, sad day
occured back in May '99 when I entered the island paradise
After getting over the culture shock of the hordes of Balinese 'hawkers' trading their wares on every street corner, their snapping cases opening and shutting so often as to resemble a crocodile at feeding time, I started to get a taste for haggling, arguing and generally thinking I was a bit special at street trading.
Soon I would leave my hotel filled with a rush of adrenaline at the 'tasty' deals I was going to pull off in order to purchase countless fake watches, ornaments, baggage, linen - you name it I fucking wanted it and I wanted it cheaper than the man before me.
Sometimes I would leave the hawkers broken men as they literally spent half an hour rowing with me just to come away with a few pennies more than they had paid for the goods.
In fact, I know for a fact that on at least one occasion the poor fellow sold the watch to me at less than cost just for good luck!
For four weeks I continued (with some not inconsiderable help from the gazelle) to feed my new hobby, filling my newly purchased carpet bag (£4 worth £40) with half of Taiwan whilst laughing a demonic laugh at the misfortune of my 'rivals' on the streets.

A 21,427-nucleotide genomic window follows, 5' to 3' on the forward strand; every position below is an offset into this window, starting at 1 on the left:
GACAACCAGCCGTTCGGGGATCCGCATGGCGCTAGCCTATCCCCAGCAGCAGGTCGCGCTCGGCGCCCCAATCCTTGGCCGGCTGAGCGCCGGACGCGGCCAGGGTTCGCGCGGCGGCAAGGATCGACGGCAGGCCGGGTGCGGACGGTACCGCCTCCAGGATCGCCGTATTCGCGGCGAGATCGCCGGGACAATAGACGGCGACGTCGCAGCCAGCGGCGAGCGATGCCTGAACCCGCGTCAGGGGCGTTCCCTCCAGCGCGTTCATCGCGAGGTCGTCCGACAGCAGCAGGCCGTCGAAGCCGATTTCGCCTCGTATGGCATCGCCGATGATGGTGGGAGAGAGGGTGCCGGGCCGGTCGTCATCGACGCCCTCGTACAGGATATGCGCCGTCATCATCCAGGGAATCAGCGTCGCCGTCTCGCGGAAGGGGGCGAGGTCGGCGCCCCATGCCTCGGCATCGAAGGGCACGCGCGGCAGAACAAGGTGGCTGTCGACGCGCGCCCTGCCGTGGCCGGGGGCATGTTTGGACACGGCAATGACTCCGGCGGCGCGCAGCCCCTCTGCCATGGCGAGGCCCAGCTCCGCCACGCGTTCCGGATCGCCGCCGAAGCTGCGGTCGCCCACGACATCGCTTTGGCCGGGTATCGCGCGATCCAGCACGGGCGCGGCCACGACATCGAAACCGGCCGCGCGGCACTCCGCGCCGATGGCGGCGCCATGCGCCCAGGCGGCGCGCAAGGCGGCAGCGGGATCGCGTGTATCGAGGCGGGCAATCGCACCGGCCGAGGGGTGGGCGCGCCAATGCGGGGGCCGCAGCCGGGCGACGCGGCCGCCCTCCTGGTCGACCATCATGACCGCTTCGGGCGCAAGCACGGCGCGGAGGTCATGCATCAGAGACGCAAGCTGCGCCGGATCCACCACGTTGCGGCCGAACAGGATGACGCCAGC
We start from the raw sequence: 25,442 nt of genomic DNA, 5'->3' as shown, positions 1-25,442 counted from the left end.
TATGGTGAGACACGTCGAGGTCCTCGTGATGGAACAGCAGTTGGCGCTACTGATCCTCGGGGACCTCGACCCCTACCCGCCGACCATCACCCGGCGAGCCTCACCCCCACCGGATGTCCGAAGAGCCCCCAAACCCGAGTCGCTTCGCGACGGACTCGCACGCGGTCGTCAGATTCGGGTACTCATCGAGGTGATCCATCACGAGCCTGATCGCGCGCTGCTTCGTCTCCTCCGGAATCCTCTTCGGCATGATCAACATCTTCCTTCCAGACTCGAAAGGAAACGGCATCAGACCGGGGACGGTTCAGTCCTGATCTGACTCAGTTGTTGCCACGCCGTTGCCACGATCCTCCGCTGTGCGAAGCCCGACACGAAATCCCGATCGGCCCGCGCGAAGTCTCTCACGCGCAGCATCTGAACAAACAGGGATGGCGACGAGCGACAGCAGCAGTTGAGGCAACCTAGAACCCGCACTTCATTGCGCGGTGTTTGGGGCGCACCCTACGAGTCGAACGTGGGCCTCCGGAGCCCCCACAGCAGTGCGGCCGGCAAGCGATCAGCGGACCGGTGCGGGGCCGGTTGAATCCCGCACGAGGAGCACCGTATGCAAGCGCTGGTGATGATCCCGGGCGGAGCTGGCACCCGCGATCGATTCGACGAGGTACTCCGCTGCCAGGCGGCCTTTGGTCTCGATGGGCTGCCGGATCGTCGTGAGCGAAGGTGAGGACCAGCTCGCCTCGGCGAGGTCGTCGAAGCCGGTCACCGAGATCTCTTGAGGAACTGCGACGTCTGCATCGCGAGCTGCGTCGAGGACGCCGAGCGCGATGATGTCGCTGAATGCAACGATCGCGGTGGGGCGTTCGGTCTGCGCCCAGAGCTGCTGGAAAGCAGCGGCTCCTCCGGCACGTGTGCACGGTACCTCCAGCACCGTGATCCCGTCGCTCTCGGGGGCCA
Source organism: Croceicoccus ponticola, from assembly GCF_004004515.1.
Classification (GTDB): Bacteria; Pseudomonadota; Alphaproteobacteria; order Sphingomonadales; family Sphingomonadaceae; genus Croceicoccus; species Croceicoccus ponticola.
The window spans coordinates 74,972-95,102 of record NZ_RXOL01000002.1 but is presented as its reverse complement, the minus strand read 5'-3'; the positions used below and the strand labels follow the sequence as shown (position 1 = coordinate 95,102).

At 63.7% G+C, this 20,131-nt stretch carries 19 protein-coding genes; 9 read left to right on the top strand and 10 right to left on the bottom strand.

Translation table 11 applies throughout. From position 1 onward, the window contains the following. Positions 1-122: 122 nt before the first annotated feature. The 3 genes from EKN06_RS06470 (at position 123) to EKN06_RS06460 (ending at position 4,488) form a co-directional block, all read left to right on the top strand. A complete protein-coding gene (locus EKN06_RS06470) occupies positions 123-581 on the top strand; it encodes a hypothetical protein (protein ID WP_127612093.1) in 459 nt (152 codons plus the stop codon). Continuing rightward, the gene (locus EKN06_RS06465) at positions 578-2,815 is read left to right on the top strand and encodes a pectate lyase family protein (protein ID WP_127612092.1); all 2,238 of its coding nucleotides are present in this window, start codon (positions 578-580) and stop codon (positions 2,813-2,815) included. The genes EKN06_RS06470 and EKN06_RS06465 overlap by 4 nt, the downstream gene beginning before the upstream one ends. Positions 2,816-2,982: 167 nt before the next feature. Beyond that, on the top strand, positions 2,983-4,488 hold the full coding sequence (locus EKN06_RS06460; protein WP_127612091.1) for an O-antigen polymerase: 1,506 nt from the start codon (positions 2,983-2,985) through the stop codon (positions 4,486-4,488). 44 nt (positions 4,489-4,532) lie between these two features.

When I look at my actions in the cold light of day I can only wonder at how I managed to get so 'in the zone' and worked up over what, in most cases, came down to a disagreement over no more than probably 40 pence (65 cents).
The average Balines adult male earned on average around £30 a month ($45) and here I was determind to keep their extra-curricular earnings as low as I possibly could just in order to sate my own ridiculous craving to own truckloads of imitation jewellery which I didn't really want in the first place.
Still, if it helps to even the balance a little bit, you'll be pleased to learn that a week after my return to British soil that my bulging carpet bag of ill gotten gains was promptly stolen out of the back of my car with all my booty ensconsed within its spacious storage areas!